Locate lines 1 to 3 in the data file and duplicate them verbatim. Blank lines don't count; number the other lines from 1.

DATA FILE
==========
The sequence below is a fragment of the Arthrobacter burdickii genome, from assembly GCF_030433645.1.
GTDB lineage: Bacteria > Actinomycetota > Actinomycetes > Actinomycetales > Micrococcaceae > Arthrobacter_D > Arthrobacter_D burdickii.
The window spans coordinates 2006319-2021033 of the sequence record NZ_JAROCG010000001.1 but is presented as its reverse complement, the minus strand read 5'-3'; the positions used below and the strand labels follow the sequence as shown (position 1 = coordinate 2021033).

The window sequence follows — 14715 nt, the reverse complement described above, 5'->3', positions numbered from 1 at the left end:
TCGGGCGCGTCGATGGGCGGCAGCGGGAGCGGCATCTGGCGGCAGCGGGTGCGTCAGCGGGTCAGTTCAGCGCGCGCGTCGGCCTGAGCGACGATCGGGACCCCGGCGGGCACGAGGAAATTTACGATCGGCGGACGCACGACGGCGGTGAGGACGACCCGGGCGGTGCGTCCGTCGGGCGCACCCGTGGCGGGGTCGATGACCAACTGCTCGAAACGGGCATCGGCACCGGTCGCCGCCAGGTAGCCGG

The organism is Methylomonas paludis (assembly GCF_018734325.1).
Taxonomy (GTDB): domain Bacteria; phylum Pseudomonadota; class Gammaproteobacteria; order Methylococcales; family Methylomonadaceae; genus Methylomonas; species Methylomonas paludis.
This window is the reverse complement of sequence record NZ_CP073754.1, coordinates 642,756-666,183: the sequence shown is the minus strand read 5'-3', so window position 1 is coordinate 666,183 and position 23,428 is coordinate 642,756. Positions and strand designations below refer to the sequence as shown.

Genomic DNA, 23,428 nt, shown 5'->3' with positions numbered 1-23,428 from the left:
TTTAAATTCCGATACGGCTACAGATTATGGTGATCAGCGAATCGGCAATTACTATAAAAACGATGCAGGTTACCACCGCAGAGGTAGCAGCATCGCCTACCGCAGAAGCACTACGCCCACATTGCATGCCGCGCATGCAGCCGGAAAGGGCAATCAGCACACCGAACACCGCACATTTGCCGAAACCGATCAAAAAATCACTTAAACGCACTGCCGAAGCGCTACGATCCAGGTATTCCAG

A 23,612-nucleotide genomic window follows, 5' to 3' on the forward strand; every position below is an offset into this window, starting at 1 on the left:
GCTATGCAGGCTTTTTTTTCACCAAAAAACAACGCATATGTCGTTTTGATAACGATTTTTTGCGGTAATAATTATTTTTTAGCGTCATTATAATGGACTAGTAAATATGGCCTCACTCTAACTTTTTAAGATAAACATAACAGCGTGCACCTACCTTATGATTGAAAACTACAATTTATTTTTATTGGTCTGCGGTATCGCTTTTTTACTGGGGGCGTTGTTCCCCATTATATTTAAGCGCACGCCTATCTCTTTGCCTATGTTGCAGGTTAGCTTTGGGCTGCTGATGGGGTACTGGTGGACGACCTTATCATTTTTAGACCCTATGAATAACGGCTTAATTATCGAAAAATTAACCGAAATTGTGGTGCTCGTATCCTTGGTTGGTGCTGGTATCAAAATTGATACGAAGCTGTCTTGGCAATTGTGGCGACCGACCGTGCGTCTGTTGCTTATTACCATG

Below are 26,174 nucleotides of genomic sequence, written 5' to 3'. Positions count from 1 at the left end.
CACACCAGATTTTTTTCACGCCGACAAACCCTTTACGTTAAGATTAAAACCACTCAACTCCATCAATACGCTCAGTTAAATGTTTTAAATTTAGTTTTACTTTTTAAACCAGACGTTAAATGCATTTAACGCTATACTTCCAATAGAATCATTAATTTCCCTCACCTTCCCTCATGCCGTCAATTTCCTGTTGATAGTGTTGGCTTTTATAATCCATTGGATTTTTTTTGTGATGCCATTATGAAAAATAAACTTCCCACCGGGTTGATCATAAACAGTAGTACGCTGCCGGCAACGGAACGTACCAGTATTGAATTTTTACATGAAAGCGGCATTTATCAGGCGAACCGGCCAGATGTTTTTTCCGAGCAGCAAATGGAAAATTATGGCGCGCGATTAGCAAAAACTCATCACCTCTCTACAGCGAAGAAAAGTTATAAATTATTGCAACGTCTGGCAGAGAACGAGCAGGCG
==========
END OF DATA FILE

The sequence below is a fragment of the Arthrobacter burdickii genome, from assembly GCF_030433645.1.
GTDB lineage: Bacteria > Actinomycetota > Actinomycetes > Actinomycetales > Micrococcaceae > Arthrobacter_D > Arthrobacter_D burdickii.
The window spans coordinates 2006319-2021033 of the sequence record NZ_JAROCG010000001.1 but is presented as its reverse complement, the minus strand read 5'-3'; the positions used below and the strand labels follow the sequence as shown (position 1 = coordinate 2021033).